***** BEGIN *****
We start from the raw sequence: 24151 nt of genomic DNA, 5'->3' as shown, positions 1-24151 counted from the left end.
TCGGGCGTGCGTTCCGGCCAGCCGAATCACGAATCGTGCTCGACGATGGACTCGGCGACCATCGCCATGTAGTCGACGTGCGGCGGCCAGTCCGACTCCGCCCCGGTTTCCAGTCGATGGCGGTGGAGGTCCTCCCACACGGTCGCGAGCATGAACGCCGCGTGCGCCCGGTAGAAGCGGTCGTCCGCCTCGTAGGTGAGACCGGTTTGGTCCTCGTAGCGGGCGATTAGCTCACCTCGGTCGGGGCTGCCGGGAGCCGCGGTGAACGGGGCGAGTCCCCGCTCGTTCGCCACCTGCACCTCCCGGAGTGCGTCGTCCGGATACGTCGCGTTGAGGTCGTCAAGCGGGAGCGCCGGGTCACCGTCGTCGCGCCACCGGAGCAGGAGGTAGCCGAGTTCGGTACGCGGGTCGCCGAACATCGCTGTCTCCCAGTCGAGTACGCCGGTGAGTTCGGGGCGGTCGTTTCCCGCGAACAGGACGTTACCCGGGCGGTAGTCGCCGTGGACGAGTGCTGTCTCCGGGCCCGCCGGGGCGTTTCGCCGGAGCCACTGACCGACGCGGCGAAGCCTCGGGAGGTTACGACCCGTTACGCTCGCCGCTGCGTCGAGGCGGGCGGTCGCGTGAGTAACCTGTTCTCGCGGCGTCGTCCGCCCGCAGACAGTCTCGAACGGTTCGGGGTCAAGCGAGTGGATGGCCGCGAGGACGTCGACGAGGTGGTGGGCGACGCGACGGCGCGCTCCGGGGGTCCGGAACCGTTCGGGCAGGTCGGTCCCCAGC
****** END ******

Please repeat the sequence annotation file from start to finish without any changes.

We start from the raw sequence: 24151 nt of genomic DNA, 5'->3' as shown, positions 1-24151 counted from the left end.
TCGGGCGTGCGTTCCGGCCAGCCGAATCACGAATCGTGCTCGACGATGGACTCGGCGACCATCGCCATGTAGTCGACGTGCGGCGGCCAGTCCGACTCCGCCCCGGTTTCCAGTCGATGGCGGTGGAGGTCCTCCCACACGGTCGCGAGCATGAACGCCGCGTGCGCCCGGTAGAAGCGGTCGTCCGCCTCGTAGGTGAGACCGGTTTGGTCCTCGTAGCGGGCGATTAGCTCACCTCGGTCGGGGCTGCCGGGAGCCGCGGTGAACGGGGCGAGTCCCCGCTCGTTCGCCACCTGCACCTCCCGGAGTGCGTCGTCCGGATACGTCGCGTTGAGGTCGTCAAGCGGGAGCGCCGGGTCACCGTCGTCGCGCCACCGGAGCAGGAGGTAGCCGAGTTCGGTACGCGGGTCGCCGAACATCGCTGTCTCCCAGTCGAGTACGCCGGTGAGTTCGGGGCGGTCGTTTCCCGCGAACAGGACGTTACCCGGGCGGTAGTCGCCGTGGACGAGTGCTGTCTCCGGGCCCGCCGGGGCGTTTCGCCGGAGCCACTGACCGACGCGGCGAAGCCTCGGGAGGTTACGACCCGTTACGCTCGCCGCTGCGTCGAGGCGGGCGGTCGCGTGAGTAACCTGTTCTCGCGGCGTCGTCCGCCCGCAGACAGTCTCGAACGGTTCGGGGTCAAGCGAGTGGATGGCCGCGAGGACGTCGACGAGGTGGTGGGCGACGCGACGGCGCGCTCCGGGGGTCCGGAACCGTTCGGGCAGGTCGGTCCCCAGC